Anonymity – Good or Bad?

Well, here it is – the long avoided post about anonymity.

When I first started this blog, my hope was that, through allowing anonymous comments, we would be able to hear voices that otherwise might be reticent to ask questions or seek help.  And so, I allowed for “anonymous” comments.  Unfortunately, over the last several months, this idea of anonymity hasn’t really worked out the way I had intended it.  Instead of attracting people who felt afraid to ask questions or seek help, it seems to have been attracting readers who want to make a strongly worded comment (usually very negative) but who don’t want to identify themselves.

I truly am not offended by people that have concerns, problems, or irritations with what we’re doing here.  Honestly, I’m not.  People that are offended by our message are the very reason that this group exists.  Safe places are necessary in these conversations, and each person is entitled to his/her opinion and convictions.  I embrace and welcome that.  I see great value in the variety of perspectives, opinions, theological persuasions, etc. and I think it’s all a part of the bigger vision we are working towards.  Nevertheless, I’ve been noticing that it seems to be that only the people who disagree heartily (one way or another) with what I’ve said (or, more frequently, what they’ve perceived I have said) that are using the Anonymous button.  There is a second issue that has arisen as well – the limitation of having several “Anonymous” people post comments all on the same blog post.  It gets confusing when I’m trying to respond to the comments individually. 

With all that in mind, and after some soul-searching, prayer, and thoughtfulness, I’ve made a decision.  In order that that I might be enabled to respond effectively to both people who love what we’re doing, and people who despise it, and also to encourage some accountability for people “owning” the criticisms they submit, I’ve disabled the “Anonymous” commenting.  If we’re going to have helpful dialogue, we should at least be able to address one another by screen name, if nothing else.  And if you feel strongly about something, I think you should feel strongly enough about it that you tell me your name, or at least a screen name.  Comments will continue to be unfiltered and unmoderated, unless things get out of hand.  I remain committed to publishing all comments, unless they become hateful and/or slanderous.  I won’t hesitate to delete those but everything else is fair game!  And, just so you know, to date I’ve not had to delete any comments.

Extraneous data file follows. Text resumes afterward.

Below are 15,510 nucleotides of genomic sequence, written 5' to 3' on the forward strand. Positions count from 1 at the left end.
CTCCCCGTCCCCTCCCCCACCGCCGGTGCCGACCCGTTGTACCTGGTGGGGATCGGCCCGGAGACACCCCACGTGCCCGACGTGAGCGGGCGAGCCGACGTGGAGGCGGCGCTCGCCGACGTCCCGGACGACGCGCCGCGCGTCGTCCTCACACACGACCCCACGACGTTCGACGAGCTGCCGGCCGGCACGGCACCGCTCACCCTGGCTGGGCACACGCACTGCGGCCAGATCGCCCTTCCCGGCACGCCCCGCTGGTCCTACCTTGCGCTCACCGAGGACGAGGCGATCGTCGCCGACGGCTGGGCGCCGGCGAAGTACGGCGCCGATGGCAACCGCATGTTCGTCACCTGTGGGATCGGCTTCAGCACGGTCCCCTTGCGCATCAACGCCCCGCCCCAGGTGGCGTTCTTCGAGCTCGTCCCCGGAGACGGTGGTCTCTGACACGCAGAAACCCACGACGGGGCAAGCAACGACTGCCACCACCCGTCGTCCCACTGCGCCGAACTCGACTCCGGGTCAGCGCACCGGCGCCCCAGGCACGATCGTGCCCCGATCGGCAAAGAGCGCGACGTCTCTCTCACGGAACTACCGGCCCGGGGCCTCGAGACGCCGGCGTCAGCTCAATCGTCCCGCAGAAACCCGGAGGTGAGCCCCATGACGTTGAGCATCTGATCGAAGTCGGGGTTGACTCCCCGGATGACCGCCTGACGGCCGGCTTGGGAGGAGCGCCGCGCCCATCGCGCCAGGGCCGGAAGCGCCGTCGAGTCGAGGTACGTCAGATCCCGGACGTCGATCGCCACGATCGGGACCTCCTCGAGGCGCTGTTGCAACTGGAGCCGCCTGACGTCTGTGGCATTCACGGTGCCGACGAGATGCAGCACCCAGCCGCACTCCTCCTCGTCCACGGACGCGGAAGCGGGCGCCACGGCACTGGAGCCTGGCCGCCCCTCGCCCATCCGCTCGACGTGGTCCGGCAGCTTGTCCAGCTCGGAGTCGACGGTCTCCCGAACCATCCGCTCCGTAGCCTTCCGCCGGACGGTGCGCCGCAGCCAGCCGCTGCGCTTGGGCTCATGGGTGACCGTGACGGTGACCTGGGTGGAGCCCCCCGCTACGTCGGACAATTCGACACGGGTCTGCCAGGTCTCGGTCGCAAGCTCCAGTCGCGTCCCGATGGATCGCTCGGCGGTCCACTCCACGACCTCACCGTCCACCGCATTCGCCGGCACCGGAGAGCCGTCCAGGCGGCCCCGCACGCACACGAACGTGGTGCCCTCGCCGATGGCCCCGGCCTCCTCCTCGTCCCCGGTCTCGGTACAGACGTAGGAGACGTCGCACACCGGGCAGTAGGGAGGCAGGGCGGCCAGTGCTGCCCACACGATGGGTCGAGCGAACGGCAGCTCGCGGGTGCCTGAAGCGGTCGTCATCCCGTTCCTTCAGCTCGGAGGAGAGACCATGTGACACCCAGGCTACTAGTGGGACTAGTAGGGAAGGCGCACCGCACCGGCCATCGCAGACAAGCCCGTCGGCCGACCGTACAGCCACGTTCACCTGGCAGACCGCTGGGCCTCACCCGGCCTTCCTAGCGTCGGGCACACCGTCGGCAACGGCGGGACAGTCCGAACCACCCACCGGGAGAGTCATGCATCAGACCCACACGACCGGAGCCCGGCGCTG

I think I’ve set it up correctly so that everyone can still comment, but you will have to provide a username of sorts.  If anyone is having trouble commenting, please let me know.  In fact, leave me a comment on this post if you would, just so I know you all are still out there.  I hope this doesn’t offend anyone, but unfortunately the conversation is not effective the way it was setup previously, and it is time to correct course.  The second half of our name is “Risk Offense” so I guess I’m taking my own advice as I make this change.

So leave some love.  Or some hate.  Either one, let’s hear ’em both.  But leave me your name too.  🙂 

2 thoughts on “Anonymity – Good or Bad?

  1. Thanks for posting this, Heidi. I have encountered several instances of this. I acknowledge my own use of anonymity to make offensive comments that I would not make in direct communication. It is an issue of maturity, something I have often lacked. However, I am making an effort to change my actions.I have noticed that many people are very aggressive in attacking others when they can hide. The closer one gets to personal contact, the less aggressive they tend to be. I am interested in the fact that people (particularly Christians) will declare themselves to be righteous and believe they are defending God himself, yet they will not use their own name to do so. If they are so right, don't they want the credit for their brilliant insight?I have experienced this several times, most recently in a lengthy debate on Relevant. While I use a pseudonym, I was challenged by comments made by a friend so I posted my real name, some info and my e-mail address. The primary offenders on the other side of the discussion refused to do the same and mocked my disclosure. I have offered my e-mail address for further discussion (whether in situations where the topic is too complex for a comment thread or the environment too hostile and seeking only real dialogue more directly). No one has ever used it yet. It seems that fighting in front of an audience is what motivates some people while the potential for growth (their own or mine, since they believe I am wrong) is not worthwhile.Thanks for what you're doing!

Leave a Reply

Your email address will not be published. Required fields are marked *